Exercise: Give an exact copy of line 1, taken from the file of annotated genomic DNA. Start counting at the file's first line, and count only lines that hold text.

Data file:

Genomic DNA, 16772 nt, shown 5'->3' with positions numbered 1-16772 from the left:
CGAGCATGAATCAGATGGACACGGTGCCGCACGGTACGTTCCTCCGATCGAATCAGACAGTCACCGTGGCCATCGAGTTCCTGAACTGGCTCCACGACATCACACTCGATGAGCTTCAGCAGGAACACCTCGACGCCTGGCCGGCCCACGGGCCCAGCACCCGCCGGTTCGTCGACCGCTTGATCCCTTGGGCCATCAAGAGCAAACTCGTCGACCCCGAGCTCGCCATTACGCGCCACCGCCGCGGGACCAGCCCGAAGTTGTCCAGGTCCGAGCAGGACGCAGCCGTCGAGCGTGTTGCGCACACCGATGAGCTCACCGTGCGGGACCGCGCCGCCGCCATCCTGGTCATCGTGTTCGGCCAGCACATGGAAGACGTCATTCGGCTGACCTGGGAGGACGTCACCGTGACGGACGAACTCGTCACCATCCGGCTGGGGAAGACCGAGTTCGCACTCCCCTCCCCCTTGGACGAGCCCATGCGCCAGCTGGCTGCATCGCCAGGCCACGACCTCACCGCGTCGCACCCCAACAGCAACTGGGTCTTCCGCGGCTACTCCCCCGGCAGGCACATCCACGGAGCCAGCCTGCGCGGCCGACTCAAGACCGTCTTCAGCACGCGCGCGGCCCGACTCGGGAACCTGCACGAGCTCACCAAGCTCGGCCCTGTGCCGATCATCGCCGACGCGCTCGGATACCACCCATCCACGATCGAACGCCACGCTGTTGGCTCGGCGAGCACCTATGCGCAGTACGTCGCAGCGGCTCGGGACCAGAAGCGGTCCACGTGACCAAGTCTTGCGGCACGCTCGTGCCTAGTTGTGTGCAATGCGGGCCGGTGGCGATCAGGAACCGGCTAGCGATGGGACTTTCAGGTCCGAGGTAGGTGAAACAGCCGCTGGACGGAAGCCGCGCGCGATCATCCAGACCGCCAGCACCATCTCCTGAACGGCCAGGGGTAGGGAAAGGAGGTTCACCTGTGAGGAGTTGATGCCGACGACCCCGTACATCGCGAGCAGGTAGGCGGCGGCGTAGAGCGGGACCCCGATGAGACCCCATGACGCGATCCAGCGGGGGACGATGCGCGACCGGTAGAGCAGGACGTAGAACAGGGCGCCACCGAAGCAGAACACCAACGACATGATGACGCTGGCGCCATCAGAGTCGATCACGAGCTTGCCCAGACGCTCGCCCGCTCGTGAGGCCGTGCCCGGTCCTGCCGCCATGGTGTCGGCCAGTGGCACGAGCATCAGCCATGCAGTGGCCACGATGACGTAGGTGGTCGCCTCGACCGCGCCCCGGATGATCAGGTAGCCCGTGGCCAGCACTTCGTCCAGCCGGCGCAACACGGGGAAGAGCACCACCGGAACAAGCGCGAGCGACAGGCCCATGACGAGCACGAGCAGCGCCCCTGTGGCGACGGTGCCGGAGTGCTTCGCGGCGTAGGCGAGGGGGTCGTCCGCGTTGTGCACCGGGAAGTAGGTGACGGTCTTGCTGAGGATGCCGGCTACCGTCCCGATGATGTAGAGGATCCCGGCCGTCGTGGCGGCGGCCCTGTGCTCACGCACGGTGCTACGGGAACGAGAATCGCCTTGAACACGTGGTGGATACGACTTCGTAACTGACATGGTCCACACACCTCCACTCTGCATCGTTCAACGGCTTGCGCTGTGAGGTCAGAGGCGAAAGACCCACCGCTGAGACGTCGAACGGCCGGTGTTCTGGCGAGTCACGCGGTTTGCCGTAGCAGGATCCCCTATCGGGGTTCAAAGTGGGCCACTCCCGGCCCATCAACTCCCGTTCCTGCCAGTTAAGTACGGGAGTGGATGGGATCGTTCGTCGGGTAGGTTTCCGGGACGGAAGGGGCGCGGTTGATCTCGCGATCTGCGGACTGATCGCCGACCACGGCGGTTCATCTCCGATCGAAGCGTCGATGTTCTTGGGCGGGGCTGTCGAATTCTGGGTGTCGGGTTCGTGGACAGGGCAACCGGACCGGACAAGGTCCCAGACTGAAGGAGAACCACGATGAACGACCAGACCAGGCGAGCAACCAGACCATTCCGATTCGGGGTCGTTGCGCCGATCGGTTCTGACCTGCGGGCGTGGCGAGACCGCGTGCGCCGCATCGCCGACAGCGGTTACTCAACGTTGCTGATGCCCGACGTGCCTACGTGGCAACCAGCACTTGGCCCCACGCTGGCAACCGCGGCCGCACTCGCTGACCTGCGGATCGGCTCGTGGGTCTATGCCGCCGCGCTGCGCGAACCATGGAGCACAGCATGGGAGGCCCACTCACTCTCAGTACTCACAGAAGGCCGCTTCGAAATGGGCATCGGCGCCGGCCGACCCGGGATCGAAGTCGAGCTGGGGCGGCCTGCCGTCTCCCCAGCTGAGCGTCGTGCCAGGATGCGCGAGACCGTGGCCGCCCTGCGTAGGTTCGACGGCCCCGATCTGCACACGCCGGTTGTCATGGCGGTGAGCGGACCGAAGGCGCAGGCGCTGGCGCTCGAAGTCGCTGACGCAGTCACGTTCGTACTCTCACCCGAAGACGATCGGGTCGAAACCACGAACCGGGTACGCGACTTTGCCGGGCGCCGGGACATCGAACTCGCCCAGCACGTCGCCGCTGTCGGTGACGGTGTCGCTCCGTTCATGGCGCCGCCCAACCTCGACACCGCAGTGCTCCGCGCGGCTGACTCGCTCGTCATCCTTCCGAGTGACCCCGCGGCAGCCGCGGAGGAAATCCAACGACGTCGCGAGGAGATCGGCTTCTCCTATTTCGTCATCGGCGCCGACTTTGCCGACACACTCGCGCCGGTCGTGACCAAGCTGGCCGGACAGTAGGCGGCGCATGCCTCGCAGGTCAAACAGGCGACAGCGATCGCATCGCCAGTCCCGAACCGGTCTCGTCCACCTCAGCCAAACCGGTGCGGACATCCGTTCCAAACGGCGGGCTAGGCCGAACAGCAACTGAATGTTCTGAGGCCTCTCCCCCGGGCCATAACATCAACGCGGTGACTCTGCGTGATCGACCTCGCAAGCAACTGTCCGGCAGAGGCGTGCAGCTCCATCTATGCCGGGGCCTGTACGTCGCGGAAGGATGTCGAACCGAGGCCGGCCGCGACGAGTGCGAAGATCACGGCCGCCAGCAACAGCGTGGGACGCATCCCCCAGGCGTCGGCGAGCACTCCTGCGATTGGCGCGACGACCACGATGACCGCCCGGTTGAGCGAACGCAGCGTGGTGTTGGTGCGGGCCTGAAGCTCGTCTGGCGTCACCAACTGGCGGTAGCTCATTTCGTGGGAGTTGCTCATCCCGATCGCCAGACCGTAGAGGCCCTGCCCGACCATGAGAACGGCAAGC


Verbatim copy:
Genomic DNA, 16772 nt, shown 5'->3' with positions numbered 1-16772 from the left: